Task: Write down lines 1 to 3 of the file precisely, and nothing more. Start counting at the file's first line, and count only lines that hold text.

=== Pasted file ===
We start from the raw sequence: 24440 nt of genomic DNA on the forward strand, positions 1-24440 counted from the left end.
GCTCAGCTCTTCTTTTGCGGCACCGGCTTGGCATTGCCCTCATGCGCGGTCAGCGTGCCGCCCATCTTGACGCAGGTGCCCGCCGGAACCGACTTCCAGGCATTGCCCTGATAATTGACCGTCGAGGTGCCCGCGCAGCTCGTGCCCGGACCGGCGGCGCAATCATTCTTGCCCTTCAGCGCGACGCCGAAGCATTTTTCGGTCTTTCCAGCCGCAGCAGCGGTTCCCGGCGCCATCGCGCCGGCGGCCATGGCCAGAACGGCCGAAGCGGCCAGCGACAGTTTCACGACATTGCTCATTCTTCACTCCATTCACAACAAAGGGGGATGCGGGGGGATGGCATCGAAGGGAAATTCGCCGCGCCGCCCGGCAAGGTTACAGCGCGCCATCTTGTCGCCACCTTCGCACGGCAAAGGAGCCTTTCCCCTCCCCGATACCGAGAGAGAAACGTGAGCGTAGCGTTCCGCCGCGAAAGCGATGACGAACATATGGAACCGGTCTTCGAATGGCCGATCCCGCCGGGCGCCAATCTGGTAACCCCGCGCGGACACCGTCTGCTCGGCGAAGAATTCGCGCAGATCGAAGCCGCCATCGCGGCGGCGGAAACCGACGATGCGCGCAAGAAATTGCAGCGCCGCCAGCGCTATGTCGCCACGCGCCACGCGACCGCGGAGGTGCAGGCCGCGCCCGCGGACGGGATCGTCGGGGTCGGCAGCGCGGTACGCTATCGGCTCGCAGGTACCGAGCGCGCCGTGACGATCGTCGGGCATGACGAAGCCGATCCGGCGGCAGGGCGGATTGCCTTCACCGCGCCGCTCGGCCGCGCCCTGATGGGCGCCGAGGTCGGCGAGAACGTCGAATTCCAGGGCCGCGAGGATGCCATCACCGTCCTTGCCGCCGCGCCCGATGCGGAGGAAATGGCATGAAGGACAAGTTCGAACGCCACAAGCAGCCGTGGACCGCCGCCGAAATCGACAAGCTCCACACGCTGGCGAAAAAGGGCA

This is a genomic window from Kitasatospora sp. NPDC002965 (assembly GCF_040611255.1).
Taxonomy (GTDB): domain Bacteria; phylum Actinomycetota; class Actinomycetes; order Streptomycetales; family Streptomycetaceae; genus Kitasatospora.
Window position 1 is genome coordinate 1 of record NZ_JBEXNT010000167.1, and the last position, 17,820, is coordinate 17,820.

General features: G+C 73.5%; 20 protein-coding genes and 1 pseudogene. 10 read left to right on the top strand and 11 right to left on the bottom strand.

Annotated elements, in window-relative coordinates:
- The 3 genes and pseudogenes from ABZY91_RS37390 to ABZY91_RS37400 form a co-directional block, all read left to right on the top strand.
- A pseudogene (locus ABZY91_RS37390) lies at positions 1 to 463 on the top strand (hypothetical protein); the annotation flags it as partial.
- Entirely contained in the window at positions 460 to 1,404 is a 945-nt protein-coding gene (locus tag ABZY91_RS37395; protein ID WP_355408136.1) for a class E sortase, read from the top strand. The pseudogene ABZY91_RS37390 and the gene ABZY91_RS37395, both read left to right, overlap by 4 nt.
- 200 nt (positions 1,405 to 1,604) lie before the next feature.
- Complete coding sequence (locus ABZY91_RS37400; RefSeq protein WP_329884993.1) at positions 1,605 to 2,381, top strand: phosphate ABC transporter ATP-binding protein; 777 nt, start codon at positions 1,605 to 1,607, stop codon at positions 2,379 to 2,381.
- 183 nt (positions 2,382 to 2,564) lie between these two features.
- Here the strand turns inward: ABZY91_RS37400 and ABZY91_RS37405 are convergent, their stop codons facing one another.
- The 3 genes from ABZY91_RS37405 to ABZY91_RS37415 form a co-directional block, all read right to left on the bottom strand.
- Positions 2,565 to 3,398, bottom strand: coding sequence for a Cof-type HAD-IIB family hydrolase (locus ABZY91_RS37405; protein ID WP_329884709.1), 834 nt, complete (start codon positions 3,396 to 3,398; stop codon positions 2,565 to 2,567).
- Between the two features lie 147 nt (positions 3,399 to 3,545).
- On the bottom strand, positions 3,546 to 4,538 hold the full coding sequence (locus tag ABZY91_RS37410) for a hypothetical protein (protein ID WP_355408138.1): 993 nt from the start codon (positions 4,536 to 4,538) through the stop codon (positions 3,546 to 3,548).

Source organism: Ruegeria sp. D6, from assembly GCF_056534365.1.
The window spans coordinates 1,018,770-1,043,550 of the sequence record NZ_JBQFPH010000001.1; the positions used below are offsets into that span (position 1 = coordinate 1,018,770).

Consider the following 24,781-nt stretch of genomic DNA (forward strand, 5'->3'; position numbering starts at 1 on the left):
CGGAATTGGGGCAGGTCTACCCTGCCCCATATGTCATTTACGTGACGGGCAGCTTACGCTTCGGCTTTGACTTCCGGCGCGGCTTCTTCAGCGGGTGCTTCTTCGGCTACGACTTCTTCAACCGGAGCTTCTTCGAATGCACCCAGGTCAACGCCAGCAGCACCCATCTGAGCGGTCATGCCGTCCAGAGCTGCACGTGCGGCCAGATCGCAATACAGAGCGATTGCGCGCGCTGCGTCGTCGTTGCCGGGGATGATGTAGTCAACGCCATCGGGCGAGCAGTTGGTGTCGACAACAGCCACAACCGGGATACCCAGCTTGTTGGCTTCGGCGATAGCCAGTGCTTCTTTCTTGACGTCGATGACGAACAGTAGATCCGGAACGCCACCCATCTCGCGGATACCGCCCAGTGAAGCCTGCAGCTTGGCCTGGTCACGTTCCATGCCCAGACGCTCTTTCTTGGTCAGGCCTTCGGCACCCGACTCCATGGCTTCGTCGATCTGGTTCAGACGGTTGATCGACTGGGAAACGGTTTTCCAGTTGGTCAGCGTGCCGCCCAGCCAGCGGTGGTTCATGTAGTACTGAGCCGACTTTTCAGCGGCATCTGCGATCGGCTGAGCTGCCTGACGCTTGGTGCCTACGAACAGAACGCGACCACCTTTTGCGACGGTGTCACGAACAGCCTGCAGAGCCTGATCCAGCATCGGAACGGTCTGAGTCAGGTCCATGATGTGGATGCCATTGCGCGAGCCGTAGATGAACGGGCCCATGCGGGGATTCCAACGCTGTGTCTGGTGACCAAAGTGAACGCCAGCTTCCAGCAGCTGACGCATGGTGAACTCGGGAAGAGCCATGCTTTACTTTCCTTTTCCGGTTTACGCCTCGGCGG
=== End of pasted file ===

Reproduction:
We start from the raw sequence: 24440 nt of genomic DNA on the forward strand, positions 1-24440 counted from the left end.
GCTCAGCTCTTCTTTTGCGGCACCGGCTTGGCATTGCCCTCATGCGCGGTCAGCGTGCCGCCCATCTTGACGCAGGTGCCCGCCGGAACCGACTTCCAGGCATTGCCCTGATAATTGACCGTCGAGGTGCCCGCGCAGCTCGTGCCCGGACCGGCGGCGCAATCATTCTTGCCCTTCAGCGCGACGCCGAAGCATTTTTCGGTCTTTCCAGCCGCAGCAGCGGTTCCCGGCGCCATCGCGCCGGCGGCCATGGCCAGAACGGCCGAAGCGGCCAGCGACAGTTTCACGACATTGCTCATTCTTCACTCCATTCACAACAAAGGGGGATGCGGGGGGATGGCATCGAAGGGAAATTCGCCGCGCCGCCCGGCAAGGTTACAGCGCGCCATCTTGTCGCCACCTTCGCACGGCAAAGGAGCCTTTCCCCTCCCCGATACCGAGAGAGAAACGTGAGCGTAGCGTTCCGCCGCGAAAGCGATGACGAACATATGGAACCGGTCTTCGAATGGCCGATCCCGCCGGGCGCCAATCTGGTAACCCCGCGCGGACACCGTCTGCTCGGCGAAGAATTCGCGCAGATCGAAGCCGCCATCGCGGCGGCGGAAACCGACGATGCGCGCAAGAAATTGCAGCGCCGCCAGCGCTATGTCGCCACGCGCCACGCGACCGCGGAGGTGCAGGCCGCGCCCGCGGACGGGATCGTCGGGGTCGGCAGCGCGGTACGCTATCGGCTCGCAGGTACCGAGCGCGCCGTGACGATCGTCGGGCATGACGAAGCCGATCCGGCGGCAGGGCGGATTGCCTTCACCGCGCCGCTCGGCCGCGCCCTGATGGGCGCCGAGGTCGGCGAGAACGTCGAATTCCAGGGCCGCGAGGATGCCATCACCGTCCTTGCCGCCGCGCCCGATGCGGAGGAAATGGCATGAAGGACAAGTTCGAACGCCACAAGCAGCCGTGGACCGCCGCCGAAATCGACAAGCTCCACACGCTGGCGAAAAAGGGCA

This is a genomic window from Kitasatospora sp. NPDC002965 (assembly GCF_040611255.1).